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Santiago de Compostela

Updated: Aug 4, 2023

Shira taking selfie in front of cathedral

Santiago de Compostela:

Santiago de Compostela is located in the autonomous regions of Galicia in northwestern Spain. It is known to Americans as the “Seattle” of the country it frequently rains. The city is small with a population of a little more than 100,000 residents. The main attraction points are the cathedral, and Galician food. The city itself serves as a final destination for many people who do “El camino” which is a pilgrimage that leads back to the Cathedral.

Arriving to the city

Transfers from the Santiago de Compostela airport (SCQ) are very easy. You can buy a one way ticket (€2.90 single ticket or €5.1 round trip) from the ticket machine right in front of the bus stop outside of the airport. Follow the signs. The bus is orange and is ran by the company Empress Freire. It takes about 25 minutes to get to the bus station and from there it’s a 15 to 20 minute walk (or you can catch a city bus) to the city center.


Albergues (hostels) are the primary choice for those doing the “El Camino” pilgrimmage. They are €15- €20 per night. An AirBnB will be about €10 per night. Santiago de Compostela is small university city so I would suggest staying in a hostel to meet people.

Things to do in Santiago de Compostela:

  1. Free Walking Tour: Tour will most likely start in Praza Obradoiro which is where the famous Cathedral is located. Most of the free tours are 90 minutes and tip based. The city center is really small so after your free walking tour you will have seen most of the city. Wear comfortable walking shoes.

  2. Mercado Abastos de Santiago: A fruit, vegetable, and seafood market located in the city center. In addition to selling fresh products the market also has food stalls where you can eat typical Galician food. An average meal with an alcoholic beverage included should cost you about €15.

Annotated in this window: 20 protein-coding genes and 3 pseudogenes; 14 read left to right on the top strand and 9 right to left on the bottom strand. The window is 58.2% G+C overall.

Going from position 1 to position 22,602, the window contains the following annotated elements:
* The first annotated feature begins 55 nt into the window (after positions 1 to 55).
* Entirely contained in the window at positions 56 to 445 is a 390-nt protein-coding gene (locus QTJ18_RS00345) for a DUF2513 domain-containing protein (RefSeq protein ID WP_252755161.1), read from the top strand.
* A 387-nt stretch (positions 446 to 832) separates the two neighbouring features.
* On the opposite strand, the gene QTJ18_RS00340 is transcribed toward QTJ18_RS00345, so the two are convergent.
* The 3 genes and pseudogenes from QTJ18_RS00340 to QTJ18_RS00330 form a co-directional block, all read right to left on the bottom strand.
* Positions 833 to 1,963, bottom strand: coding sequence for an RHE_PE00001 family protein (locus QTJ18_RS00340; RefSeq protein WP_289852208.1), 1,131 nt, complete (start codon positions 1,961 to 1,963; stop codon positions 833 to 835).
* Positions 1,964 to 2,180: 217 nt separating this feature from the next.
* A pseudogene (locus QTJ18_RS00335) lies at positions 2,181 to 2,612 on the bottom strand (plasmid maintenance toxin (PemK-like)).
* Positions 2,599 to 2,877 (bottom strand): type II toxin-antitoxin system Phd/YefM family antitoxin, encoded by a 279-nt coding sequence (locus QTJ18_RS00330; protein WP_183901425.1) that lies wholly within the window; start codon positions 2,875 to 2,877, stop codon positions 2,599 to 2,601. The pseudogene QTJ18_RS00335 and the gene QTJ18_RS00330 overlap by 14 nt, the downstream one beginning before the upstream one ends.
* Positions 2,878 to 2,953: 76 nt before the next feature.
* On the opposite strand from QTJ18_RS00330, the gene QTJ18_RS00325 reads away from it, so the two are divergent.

Also, some restaurants (stalls) will cook the seafood that you buy at the market for only €5. You should always check to see how long their waitlist is. I asked at 12:30pm and was told that the food would not be ready until 4pm.

Shira taking selfie at night in front of a cathedral

Best eats in Santiago de Compostela:

I don’t have a particular list, but the food is delicious. Try some of the typical foods listed below.

Always get the “Menu del día” for lunch. It is the cheapest and most filling option.

restaurant street menu

The region of Galicia is known for their pulpo gallego (Galician octopus) and it is delicious! Unfortunately it is also expensive. A small ration will cost you anywhere from €12-15 euros for a small plate, but it is worth it.

pulpo gallego (Galician octopus)

Another popular food is Caldo gallego (Galician soup) which is filled with vegetables, beans, and potatoes, and sometimes meat (pork).

In some bars they will give you a free tapa (small plate of food) with the purchase of any drink.

Picture of bar menu

Conclusion: Without visiting any museums, you can see the city of Santiago de Compostela in 3-4 hours. I opted not to visit any museums, as I really only went to see the city itself and the cathedral. As famous as it is, I was expecting more out of the city. It didn’t disappoint but I did not expect it to be as small as it was.

If you have the time, I suggest taking a day trip to A Coruña. A Coruña is Galicia’s second largest city and is on the coast so you’ll have the chance to visit the beach.

Also not that northern Spain is very different from the rest of Spain (e.g. Madrid, Valencia, Cadiz, Seville, etc). You’ll notice the cultural differences, accent change, and overall different vibe than in southern spain. Regarding accents, Galicians (people from the region of Galicia) sound much more Italian. The primary language spoken in the region Gallego and is very similar to Portuguese.


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